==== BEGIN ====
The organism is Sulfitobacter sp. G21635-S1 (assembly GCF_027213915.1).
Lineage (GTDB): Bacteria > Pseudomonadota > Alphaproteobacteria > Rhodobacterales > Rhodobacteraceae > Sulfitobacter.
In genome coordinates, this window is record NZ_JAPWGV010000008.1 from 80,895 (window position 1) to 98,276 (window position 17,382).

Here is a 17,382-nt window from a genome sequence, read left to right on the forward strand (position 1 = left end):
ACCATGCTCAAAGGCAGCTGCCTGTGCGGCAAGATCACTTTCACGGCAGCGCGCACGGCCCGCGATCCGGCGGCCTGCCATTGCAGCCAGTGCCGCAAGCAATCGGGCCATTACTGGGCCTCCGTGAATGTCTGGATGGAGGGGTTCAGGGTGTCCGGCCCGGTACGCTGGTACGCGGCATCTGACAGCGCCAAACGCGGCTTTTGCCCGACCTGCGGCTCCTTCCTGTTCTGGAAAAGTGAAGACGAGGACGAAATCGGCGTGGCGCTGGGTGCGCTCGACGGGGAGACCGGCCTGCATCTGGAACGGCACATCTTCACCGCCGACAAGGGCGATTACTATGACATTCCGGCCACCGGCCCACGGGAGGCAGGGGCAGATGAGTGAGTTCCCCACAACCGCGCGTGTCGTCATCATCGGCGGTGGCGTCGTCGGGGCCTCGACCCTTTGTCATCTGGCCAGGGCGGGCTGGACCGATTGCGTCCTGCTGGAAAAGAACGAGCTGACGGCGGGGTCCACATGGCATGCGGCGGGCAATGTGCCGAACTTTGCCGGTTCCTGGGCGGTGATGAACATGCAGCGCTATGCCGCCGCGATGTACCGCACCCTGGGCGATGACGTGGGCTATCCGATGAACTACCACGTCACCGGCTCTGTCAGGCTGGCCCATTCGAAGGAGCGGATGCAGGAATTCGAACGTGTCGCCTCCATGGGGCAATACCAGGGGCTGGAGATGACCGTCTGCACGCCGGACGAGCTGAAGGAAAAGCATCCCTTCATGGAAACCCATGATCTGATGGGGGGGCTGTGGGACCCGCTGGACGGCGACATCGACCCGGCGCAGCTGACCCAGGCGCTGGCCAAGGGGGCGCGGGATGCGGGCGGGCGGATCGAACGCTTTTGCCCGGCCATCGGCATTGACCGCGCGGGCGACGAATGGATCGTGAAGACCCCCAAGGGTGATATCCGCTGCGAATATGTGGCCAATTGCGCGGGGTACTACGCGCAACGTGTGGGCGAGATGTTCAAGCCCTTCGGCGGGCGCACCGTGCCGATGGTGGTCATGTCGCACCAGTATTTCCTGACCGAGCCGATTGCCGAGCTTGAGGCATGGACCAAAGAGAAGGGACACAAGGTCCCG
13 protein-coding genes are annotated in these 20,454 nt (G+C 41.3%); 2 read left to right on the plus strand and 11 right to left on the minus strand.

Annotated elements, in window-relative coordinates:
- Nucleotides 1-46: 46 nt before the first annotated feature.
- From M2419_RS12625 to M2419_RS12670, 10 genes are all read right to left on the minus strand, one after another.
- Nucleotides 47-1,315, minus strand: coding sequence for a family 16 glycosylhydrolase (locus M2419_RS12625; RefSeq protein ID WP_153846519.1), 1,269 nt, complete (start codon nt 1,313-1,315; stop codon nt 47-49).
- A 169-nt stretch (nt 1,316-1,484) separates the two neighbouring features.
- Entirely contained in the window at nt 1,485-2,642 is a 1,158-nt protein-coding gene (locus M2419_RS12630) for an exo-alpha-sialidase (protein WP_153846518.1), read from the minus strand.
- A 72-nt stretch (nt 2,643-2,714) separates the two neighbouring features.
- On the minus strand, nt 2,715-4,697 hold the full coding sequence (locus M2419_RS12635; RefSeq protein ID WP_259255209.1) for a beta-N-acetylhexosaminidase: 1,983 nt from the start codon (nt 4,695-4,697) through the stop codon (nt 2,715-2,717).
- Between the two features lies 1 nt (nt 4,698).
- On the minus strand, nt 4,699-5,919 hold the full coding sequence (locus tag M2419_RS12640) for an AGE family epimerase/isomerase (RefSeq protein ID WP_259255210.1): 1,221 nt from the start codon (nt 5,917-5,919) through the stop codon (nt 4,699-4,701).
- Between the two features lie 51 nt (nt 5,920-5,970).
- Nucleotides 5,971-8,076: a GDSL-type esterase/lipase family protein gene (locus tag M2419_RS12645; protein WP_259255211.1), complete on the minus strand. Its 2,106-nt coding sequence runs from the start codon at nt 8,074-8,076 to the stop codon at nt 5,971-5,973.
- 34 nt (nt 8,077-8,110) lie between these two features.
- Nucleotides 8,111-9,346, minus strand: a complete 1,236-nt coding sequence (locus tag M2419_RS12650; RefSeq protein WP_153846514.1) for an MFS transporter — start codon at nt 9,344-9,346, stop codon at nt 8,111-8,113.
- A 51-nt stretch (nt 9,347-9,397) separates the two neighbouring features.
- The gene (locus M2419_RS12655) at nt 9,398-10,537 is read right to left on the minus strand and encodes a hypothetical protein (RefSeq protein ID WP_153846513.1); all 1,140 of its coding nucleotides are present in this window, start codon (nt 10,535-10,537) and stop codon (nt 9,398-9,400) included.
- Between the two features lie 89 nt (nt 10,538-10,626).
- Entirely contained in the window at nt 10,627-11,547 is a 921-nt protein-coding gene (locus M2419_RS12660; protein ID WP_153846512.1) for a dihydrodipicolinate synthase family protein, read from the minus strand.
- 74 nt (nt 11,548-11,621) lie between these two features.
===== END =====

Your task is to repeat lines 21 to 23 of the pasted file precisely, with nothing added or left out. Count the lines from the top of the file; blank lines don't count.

- A 51-nt stretch (nt 9,347-9,397) separates the two neighbouring features.
- The gene (locus M2419_RS12655) at nt 9,398-10,537 is read right to left on the minus strand and encodes a hypothetical protein (RefSeq protein ID WP_153846513.1); all 1,140 of its coding nucleotides are present in this window, start codon (nt 10,535-10,537) and stop codon (nt 9,398-9,400) included.
- Between the two features lie 89 nt (nt 10,538-10,626).